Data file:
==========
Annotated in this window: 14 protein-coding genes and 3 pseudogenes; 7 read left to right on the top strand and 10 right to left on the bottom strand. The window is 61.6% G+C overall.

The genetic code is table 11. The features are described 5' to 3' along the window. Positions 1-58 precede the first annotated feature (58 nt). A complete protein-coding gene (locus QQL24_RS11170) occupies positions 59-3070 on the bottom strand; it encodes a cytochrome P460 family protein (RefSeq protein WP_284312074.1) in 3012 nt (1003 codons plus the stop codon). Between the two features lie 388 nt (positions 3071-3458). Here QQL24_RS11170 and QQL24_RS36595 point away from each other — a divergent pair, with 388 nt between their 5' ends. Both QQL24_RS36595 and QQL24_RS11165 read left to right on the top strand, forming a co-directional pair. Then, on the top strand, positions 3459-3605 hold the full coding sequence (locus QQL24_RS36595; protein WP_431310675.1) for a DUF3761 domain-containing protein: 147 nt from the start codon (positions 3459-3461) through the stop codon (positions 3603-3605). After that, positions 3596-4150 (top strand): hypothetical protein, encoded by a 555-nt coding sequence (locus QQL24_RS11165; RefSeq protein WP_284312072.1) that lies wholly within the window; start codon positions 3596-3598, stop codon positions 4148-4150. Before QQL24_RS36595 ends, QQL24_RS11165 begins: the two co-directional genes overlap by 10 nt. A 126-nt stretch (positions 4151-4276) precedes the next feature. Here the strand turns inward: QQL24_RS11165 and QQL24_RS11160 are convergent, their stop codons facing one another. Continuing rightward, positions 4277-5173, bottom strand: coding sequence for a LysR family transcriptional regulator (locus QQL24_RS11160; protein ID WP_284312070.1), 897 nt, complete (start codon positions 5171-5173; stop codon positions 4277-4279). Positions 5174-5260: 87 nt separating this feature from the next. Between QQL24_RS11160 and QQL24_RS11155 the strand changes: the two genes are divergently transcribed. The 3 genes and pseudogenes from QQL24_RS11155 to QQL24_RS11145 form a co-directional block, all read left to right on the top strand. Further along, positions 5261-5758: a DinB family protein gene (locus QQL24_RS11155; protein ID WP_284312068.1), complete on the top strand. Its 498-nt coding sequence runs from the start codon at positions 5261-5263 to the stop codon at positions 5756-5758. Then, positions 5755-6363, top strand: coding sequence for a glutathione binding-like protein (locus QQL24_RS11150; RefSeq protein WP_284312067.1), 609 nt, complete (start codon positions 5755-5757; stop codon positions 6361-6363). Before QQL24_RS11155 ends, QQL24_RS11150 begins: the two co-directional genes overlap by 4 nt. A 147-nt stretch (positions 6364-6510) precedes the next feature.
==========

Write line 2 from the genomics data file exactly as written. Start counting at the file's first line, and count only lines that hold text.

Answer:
The genetic code is table 11. The features are described 5' to 3' along the window. Positions 1-58 precede the first annotated feature (58 nt). A complete protein-coding gene (locus QQL24_RS11170) occupies positions 59-3070 on the bottom strand; it encodes a cytochrome P460 family protein (RefSeq protein WP_284312074.1) in 3012 nt (1003 codons plus the stop codon). Between the two features lie 388 nt (positions 3071-3458). Here QQL24_RS11170 and QQL24_RS36595 point away from each other — a divergent pair, with 388 nt between their 5' ends. Both QQL24_RS36595 and QQL24_RS11165 read left to right on the top strand, forming a co-directional pair. Then, on the top strand, positions 3459-3605 hold the full coding sequence (locus QQL24_RS36595; protein WP_431310675.1) for a DUF3761 domain-containing protein: 147 nt from the start codon (positions 3459-3461) through the stop codon (positions 3603-3605). After that, positions 3596-4150 (top strand): hypothetical protein, encoded by a 555-nt coding sequence (locus QQL24_RS11165; RefSeq protein WP_284312072.1) that lies wholly within the window; start codon positions 3596-3598, stop codon positions 4148-4150. Before QQL24_RS36595 ends, QQL24_RS11165 begins: the two co-directional genes overlap by 10 nt. A 126-nt stretch (positions 4151-4276) precedes the next feature. Here the strand turns inward: QQL24_RS11165 and QQL24_RS11160 are convergent, their stop codons facing one another. Continuing rightward, positions 4277-5173, bottom strand: coding sequence for a LysR family transcriptional regulator (locus QQL24_RS11160; protein ID WP_284312070.1), 897 nt, complete (start codon positions 5171-5173; stop codon positions 4277-4279). Positions 5174-5260: 87 nt separating this feature from the next. Between QQL24_RS11160 and QQL24_RS11155 the strand changes: the two genes are divergently transcribed. The 3 genes and pseudogenes from QQL24_RS11155 to QQL24_RS11145 form a co-directional block, all read left to right on the top strand. Further along, positions 5261-5758: a DinB family protein gene (locus QQL24_RS11155; protein ID WP_284312068.1), complete on the top strand. Its 498-nt coding sequence runs from the start codon at positions 5261-5263 to the stop codon at positions 5756-5758. Then, positions 5755-6363, top strand: coding sequence for a glutathione binding-like protein (locus QQL24_RS11150; RefSeq protein WP_284312067.1), 609 nt, complete (start codon positions 5755-5757; stop codon positions 6361-6363). Before QQL24_RS11155 ends, QQL24_RS11150 begins: the two co-directional genes overlap by 4 nt. A 147-nt stretch (positions 6364-6510) precedes the next feature.